But it was not only for His own sake that Our Lord was invested with supernatural strength which made Him the most powerful and at the same time the most glorious of men: "Beautiful above the sons of men."— "Speciosus forma prae filiis hominum" (Ps. XLIV, 3.) It was also for the beings subject to Him, rational or irrational, angelic or human, over which His power was to be exercised.

In the first place, our divine Saviour, by virtue of the marvelous power conceded Him by the Holy Spirit, can illuminate, out of the fullness of His knowledge, all and each reasonable being, whether man or angel. For even the angels are inferior in knowledge and grace to Jesus; and so not only men but even all the hierarchies of angels are illuminated by this divine Heart which, like a most brilliant sun, set in the firmament of heaven, shines with a most tender light: "There is no one that can hide himself from his heat." (Ps. XVIII, 7.)

By virtue of that same marvelous power, the Heart of Jesus conquers every opposition or reluctancy in men or angels. No man, how ever lofty his rank, no angel, however sublime his nature, can resist the will of Our Saviour or thwart His plans. All His enemies are doomed to certain defeat. What Jesus has determined, that must happen. He can truly say: "My enemies that trouble me, have them selves been weakened, and have fallen. If armies in camp should stand together against me, my heart shall not fear." (Ps. XXVI, 2, 3.)

Besides that, the soul of Jesus Christ, as an instrument of the Word, to which it was hypostatically united, had received from the Holy Ghost a special power ordained to produce all those miraculous occurrences which have for their end the fulfillment of the mystery of the Redemption. In fact, the soul of our divine Lord was, as it were, a most excellent instrument of the Godhead. Hence, it received co pious grace, not only to work every sort of miracle, but also to transfer to others the power of doing similar wonders and even greater, whenever such happenings should serve to further the salvation of mankind.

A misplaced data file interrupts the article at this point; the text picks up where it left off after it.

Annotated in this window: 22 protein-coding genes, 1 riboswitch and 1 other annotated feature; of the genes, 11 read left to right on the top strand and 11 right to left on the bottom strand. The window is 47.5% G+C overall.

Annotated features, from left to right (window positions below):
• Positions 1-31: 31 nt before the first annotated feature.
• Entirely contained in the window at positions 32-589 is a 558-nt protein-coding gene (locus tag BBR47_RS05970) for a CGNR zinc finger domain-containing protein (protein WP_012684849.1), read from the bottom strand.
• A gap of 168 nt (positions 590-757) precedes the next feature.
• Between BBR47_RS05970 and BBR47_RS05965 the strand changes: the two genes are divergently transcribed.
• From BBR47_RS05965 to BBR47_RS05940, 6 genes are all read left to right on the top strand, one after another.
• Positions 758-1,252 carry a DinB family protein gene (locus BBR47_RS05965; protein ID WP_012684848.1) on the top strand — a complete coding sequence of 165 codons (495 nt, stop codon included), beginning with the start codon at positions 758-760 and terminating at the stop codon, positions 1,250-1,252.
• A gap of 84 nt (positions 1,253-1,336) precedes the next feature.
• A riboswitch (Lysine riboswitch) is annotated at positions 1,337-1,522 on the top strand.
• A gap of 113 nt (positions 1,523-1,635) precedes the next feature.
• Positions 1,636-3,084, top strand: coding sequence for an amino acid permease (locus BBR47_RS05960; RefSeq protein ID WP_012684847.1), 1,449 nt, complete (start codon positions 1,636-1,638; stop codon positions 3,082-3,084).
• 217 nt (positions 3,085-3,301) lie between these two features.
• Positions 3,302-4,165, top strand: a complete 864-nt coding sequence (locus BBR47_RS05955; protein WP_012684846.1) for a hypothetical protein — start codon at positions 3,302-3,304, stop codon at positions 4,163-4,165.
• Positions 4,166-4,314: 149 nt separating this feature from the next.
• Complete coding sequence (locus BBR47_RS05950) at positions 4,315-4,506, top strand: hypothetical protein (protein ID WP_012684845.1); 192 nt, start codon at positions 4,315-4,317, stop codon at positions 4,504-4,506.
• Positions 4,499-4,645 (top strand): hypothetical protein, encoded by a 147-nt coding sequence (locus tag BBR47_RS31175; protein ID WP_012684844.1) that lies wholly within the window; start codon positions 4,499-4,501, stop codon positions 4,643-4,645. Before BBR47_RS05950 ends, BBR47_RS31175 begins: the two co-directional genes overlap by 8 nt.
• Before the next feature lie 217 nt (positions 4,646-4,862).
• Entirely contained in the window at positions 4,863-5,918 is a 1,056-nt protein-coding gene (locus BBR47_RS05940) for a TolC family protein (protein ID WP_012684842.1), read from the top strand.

But our loving Saviour does not exercise this thaumaturgical power save in conformity with the impulses of His Heart full of wisdom and love, and only to the end of making heaven more accessible to men. Therefore, this supernatural power of which we speak is justly attributed to His most Sacred Heart, which we rightly invoke as the House of God and the Gate of Heaven: "Cor Jesu, domus Dei et porta caeli." For everything Jesus does is destined to procure the glory of His Father's House and to open to men the Gate of Paradise.

Heart of my Saviour, in virtue of that unbounded power which the Father has granted Thee, conquer, I beseech Thee, all the repugnance of my heart to the divine dispositions, that I may say with truth: "O Lord, for I am Thy servant: I am Thy servant, and the son of Thy handmaid." (Ps. CXV, 16.)